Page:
A explore I did many weeks ago at Rowtor Rocks. This location has a truly magical and ancient feel to it.
Rowtor Rocks is situated at the back of The old Druid Inn only metres away from the Nine Ladies stone circle and Doll Tor stone circle and has links to Arbor low in Derbyshire, UK.
Rev. Dr. William Stukeley linked all the sites suggesting that these all was in fact all Druid sites but some argue against that statement saying that most stone-circles were erected two to three thousand years before the Druids ever existed!
Rowtor Rocks was explained to Victorian sightseers as a ancient druid stronghold but the only historical record to druids and this site was The Old Druid Inn, a pub, which was a meeting point for the Ancient Order of Druids, a friendly society that was founded in 1781, so the true meaning for the site does lay a mystery!
The likelihood it did belong to the druids is very high because of the similarities between this site and other druid sites.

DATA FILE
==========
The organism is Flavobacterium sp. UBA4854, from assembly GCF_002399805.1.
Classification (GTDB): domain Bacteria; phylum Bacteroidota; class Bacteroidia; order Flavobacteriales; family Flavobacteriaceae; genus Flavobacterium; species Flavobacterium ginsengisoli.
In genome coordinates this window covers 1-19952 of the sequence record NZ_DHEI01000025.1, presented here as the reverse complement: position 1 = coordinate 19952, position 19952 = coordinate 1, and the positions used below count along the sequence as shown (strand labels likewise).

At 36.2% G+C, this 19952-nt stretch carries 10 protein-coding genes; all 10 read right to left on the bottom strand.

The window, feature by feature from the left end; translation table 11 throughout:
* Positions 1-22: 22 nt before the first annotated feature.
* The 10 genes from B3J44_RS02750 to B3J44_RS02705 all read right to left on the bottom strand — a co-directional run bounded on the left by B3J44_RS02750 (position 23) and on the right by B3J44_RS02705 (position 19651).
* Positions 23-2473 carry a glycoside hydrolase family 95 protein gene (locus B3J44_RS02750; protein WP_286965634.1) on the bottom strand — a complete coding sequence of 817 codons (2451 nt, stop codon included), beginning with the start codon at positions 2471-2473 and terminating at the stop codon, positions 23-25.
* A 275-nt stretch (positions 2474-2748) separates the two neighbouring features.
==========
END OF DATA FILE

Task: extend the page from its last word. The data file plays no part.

Some believe Thomas Eyre, who lived at Rowtor Hall, is the man who is reputed to have been the person to have carved a number of alcoves, rooms, caves and benches throughout the site as he owned parts of it during this time.
Throughout the site is also prehistoric rock art, five ancient carvings have been discovered and the best preserved is to be found on the boulder just below the infamous ‘armchairs’ here (as pictured above). I find it fascinating that the armchairs are facing a absolutely beautiful view which would make a perfect setting for sunrises and sunsets.
Some of the carvings can be best described as some kind of strange creature such as a dragon or crocodile and even a wing like creature, which is unique to this area. Around the outside of the outer circle are a series of touching curves, which resemble the petals of a flower.
A worker at the Druids Inn watched a elderly lady drift through the older part of the building before vanishing into a wall.
Of course with any sight like this there is a sighting of a hooded monk like figure that seems to haunt the rocks.